DARPA have some interesting projects they're working on, with probably only a few percent of them known to the public but this latest one is just so amazing, you have to know about it.
DARPA have been working on dissolvable, biodegradable electronics for a while now, where they showed them off last September - where their main focus was for medical applications. We all know DARPA wouldn't just be playing around with this technology for the medical community, and this is where the technology ramps up to be put into the military.
The defense research group are thinking of how this technology can help out in the military, where they hope to develop "transient electronics" and systems that are "capable of physically disappearing in a controlled, triggerable manner" that work similar to how "commercial-off-the-shelf" systems work.
DARPA believe that it is "nearly impossible" to both track and recover all of the electronic microsystems that the military distributes, as well as the greener side of things with the environmental aspect to be careful of. The best way would be to feature dissolvable electronics where they would set a program, or a remote trigger, or a trigger that responds to the environment - and voila - it would dissolve. DARPA hopes to see their devices "reabsorb into the body", which would be electronics that soldiers would wear, that allows them to be monitored in the field, and then dissolve into their bodies when their use-by date has been reached.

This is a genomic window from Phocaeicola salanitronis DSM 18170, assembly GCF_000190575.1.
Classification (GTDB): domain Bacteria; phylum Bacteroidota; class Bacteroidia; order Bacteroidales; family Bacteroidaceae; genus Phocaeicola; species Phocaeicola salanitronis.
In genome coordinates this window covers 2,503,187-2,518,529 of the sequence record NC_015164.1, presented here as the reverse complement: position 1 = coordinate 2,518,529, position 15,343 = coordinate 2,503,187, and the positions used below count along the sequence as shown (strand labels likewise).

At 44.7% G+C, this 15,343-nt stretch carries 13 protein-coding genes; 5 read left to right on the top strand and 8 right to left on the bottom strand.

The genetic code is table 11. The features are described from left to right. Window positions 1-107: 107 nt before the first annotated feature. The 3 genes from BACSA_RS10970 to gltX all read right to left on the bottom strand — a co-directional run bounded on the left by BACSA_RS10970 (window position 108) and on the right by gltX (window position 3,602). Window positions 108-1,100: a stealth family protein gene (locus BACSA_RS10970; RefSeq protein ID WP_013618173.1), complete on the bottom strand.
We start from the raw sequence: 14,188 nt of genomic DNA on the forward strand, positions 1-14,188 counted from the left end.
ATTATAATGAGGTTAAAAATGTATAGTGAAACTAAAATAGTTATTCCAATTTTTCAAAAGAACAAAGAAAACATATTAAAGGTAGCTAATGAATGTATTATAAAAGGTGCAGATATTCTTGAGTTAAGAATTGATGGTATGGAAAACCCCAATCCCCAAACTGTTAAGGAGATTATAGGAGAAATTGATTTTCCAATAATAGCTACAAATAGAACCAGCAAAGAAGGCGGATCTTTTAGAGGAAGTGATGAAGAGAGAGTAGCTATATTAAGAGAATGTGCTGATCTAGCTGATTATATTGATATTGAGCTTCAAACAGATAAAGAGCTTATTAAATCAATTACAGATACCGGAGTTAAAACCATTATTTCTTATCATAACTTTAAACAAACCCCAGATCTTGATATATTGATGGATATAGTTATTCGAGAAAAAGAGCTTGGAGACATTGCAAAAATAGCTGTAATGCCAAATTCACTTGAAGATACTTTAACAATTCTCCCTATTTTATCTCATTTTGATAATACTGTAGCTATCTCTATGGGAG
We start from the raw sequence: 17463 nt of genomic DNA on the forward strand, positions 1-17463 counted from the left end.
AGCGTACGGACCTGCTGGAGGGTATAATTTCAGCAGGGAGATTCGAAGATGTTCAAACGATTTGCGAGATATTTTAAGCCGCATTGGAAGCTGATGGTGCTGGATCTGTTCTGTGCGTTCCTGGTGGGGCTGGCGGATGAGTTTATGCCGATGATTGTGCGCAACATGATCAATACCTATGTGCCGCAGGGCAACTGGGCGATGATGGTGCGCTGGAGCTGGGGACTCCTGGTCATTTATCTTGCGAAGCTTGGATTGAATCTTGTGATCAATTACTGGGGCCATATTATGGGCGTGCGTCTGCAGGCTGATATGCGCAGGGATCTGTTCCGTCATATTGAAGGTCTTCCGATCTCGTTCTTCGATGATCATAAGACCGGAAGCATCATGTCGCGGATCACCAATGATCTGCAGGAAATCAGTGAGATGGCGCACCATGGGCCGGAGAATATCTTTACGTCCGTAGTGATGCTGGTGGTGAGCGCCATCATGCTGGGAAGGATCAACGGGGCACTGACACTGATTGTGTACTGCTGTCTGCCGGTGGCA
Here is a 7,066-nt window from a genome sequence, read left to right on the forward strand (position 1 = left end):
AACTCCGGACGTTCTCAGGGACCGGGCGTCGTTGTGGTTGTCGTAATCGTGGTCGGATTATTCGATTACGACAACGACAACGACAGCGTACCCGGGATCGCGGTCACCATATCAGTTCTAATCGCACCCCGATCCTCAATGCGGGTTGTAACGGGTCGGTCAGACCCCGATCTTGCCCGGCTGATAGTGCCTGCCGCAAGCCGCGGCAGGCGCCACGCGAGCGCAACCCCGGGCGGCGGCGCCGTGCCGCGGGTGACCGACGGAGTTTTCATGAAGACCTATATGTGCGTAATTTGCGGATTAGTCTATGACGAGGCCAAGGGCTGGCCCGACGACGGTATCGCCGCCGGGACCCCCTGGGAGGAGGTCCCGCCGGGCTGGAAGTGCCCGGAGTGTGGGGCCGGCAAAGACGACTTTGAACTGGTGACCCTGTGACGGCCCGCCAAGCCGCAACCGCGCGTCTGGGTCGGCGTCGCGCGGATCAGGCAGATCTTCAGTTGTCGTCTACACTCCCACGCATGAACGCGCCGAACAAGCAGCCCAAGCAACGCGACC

This technology won't be here tomorrow, so DARPA have invited scientists and manufacturers to something they call a "Vanishing, Programmable Resources (VAPR) Day", on Valentine's Day. DARPA hopes to use VAPR Day to introduce the technology to the science and technology community, "facilitate interactions" between people who have the ability to develop the technology and those who need the technology. DARPA will also hope to get hands shaking between organizations that have the skill set and financing to help out the VAPR product.